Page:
Monitoring this balance however is complex as both factors (training load and recovery) are influenced by multiple factors. For example, training load is influenced by the intensity, volume, frequency and duration of exercise (Jeukendrup 2002). The recovery is determined by less quantifiable factors such as stress, sleeping patterns, nutrition and psychological and sociological well-being (Jeukendrup 2002; Kenttä and Hassmén 1998). With it being so complex, it seems unrealistic to expect one single parameter to detect or indicate an imbalance between training load and recovery with any accuracy (Borresen and Lambert 2007).
Incidence of overreaching and overtraining
Due to the different definitions for overtraining and overreaching (Halson and Jeukendrup 2004; Lehmann et al. 1997; Robson 2003; Roelands et al. 2008; Silva 2009; Tenenbaum et al. 2003a; Tenenbaum et al. 2003b; Urhausen 2001) it is hard to accurately quantify the incidence of overreaching and overtraining. In addition, the preference for certain terminology between USA and Europe seem to further complicate this. For example, the term ‘staleness’ or ‘stale’ is often used in the USA and seems to refer to a state of overtraining or overtraining syndrome.
Lehman et al (1997) has estimated that between 20 to 60% of athletes will at least once during their career develop a state of overtraining. Although this percentage will be substantially lower on a yearly basis, Halson and Jeukendrup still expected the incidence of overtraining to be relatively high (Halson and Jeukendrup 2004). Research on competitive swimmers has shown that about 5-10% of the swimmers were ‘stale’ (Morgan et al. 1987; O'Connor et al. 1989; Raglin and Morgan 1994). Associated with this ‘staleness’ were increased ratings of fatigue, while subjects indicated a decreased performance. Objective measurements of changes in performance were however only measured in one study on swimmers (Hooper et al. 1997).
A study of 257 athletes of the British National Teams and/or Olympic squad showed an incidence of 38 cases (15%) over a 12 month period in which a state of ‘overtraining’ was diagnosed (Koutedakis and Sharp 1998). Although the incidence was slightly higher in males (17%) then in females (11%), there was an even distribution of these incidences within the different sports. Also, in this study no objective measurements were performed to confirm the anecdotal claim of a decrease in performance with increased ratings of fatigue.
Power output and fatigue
As peak power output has shown to correlate well with cycling performance (Arts and Kuipers 1994; Bentley et al. 2001; Faria et al. 2005; Hawley and Noakes 1992) and performance seems to be effected as fatigue accumulates, the measurement of changes in power seem to be important. This concept was adopted in a protocol designed to distinguish between normal training status and an overreached status (Meeusen et al. 2004). The protocol used a double peak power output performance test with each test being separated by 4 hours. When subjects were overreached, a larger decrement in peak power output was observed between the 2 tests (Meeusen et al. 2004).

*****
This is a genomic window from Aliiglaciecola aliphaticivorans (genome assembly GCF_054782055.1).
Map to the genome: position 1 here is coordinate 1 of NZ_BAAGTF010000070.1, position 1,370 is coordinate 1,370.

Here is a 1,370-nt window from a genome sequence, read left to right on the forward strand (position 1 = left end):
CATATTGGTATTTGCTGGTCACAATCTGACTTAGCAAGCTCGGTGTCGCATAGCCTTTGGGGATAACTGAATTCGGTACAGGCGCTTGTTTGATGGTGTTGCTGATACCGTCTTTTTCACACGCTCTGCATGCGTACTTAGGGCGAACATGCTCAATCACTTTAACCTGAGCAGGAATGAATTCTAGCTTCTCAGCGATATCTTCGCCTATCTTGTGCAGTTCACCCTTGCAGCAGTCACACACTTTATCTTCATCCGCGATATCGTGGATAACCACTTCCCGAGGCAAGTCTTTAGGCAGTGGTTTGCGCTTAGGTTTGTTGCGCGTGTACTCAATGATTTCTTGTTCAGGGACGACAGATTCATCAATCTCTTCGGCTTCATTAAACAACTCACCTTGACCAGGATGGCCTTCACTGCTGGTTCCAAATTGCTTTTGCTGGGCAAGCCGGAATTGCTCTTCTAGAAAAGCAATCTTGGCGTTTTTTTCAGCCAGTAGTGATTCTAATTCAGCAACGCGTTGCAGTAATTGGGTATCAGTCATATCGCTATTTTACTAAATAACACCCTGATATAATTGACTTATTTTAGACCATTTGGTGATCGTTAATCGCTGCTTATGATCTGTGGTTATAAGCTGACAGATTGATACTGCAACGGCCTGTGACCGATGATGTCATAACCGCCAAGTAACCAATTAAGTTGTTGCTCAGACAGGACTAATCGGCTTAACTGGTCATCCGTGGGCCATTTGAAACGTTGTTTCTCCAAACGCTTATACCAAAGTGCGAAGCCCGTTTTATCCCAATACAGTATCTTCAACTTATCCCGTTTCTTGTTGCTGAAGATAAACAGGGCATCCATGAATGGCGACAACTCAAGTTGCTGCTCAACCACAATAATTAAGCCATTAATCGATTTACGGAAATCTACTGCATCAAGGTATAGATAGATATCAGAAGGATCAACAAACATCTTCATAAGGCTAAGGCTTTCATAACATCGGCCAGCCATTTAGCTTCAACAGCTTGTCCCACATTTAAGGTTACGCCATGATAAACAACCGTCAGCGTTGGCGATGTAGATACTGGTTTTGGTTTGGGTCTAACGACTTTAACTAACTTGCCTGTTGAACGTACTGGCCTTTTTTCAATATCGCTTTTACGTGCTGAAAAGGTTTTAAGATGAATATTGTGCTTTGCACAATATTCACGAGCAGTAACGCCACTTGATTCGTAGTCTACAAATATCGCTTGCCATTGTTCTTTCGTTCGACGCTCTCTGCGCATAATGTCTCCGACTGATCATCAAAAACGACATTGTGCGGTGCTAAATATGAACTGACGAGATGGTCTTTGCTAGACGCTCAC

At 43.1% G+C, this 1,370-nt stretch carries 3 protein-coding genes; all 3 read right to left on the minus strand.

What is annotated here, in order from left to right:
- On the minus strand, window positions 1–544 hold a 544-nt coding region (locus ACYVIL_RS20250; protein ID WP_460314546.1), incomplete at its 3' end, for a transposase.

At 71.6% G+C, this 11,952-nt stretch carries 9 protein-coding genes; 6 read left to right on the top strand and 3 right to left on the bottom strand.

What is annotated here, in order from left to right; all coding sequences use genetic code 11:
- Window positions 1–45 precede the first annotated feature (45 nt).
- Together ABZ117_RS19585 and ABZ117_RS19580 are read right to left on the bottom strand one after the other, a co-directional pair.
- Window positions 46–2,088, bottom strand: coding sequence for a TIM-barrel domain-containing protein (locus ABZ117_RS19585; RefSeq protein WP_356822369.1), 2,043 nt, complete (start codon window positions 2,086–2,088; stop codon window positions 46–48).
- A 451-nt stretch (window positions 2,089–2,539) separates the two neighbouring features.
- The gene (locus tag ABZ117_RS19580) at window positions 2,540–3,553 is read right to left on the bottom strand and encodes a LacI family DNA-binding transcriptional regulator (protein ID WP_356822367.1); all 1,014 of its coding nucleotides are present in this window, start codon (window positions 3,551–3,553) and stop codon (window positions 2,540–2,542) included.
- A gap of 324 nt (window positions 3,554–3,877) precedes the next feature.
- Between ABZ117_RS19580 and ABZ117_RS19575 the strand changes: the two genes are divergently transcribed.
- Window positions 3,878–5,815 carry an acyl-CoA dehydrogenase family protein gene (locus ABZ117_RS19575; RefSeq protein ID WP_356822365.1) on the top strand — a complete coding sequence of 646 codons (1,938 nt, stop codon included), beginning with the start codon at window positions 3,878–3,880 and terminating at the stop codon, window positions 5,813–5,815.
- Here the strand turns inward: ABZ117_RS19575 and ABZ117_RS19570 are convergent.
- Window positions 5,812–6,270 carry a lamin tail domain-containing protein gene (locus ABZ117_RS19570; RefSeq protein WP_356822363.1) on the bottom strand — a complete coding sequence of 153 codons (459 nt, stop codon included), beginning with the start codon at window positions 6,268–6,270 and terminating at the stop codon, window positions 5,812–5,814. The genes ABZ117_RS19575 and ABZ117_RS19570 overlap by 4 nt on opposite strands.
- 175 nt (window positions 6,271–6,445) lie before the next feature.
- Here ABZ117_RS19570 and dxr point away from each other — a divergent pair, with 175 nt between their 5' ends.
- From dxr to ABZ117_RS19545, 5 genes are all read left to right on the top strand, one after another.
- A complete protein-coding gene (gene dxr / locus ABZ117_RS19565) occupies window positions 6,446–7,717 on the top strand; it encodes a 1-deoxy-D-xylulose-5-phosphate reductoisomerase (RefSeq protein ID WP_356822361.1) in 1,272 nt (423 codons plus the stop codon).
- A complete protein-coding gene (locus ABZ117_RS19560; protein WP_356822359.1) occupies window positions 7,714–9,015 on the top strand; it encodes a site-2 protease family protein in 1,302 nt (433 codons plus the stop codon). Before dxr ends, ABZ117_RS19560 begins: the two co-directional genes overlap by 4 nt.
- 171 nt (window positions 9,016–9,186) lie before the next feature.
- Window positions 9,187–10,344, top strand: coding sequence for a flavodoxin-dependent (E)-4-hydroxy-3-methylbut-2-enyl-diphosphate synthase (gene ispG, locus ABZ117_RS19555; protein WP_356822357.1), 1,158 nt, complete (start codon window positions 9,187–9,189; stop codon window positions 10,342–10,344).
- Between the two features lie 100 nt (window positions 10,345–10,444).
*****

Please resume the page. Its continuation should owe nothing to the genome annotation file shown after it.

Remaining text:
Although this technique has the potential to confirm the status of an overreached or overtrained athlete, the physically exhausting nature of the test precludes it from being used on a weekly basis for monitoring purposes. Therefore a submaximal cycle test, which is able to monitor changes in power and be administered on a weekly basis, would be of importance to a cyclist, sports scientist and coach alike.
Overall wellbeing and ratings of perceived exertion
In contrast to the lack of actual performance tests to confirm a state of overtraining, most studies do use questionnaires to confirm a general state of fatigue. A frequently used and widely excepted questionnaire to assess psychological well-being is the Profile of Mood Status (POMS) questionnaire (McNair et al. 1971). Although this questionnaire measures aspects of tension, depression, anger, vigor, fatigue and confusion to assess the general mood status, it has shown mixed results to quantify an overreaching status (Halson et al. 2002; Martin et al. 2000; Nederhof et al. 2007; Rietjens et al. 2005; Uusitalo 2001). A possible explanation for this might be that this general questionnaire is not sufficiently sport specific.
A more specific questionnaire designed to assess the sport specific stress of training is the Daily Analysis of Life Demands for Athletes (DALDA) questionnaire (Rushall 1990). This questionnaire has evolved into its current format after being validated and tested for reliability. Halson et al. (2002) showed a change in DALDA scores after 2 weeks of high intensity training. These scores were associated with the accumulation of fatigue and a decrease in peak power output and 40km time trial time. Although these data suggest that this is possibly a better questionnaire for monitoring training stress in athletes compared to the POMS, the DALDA is rarely used in overtraining studies.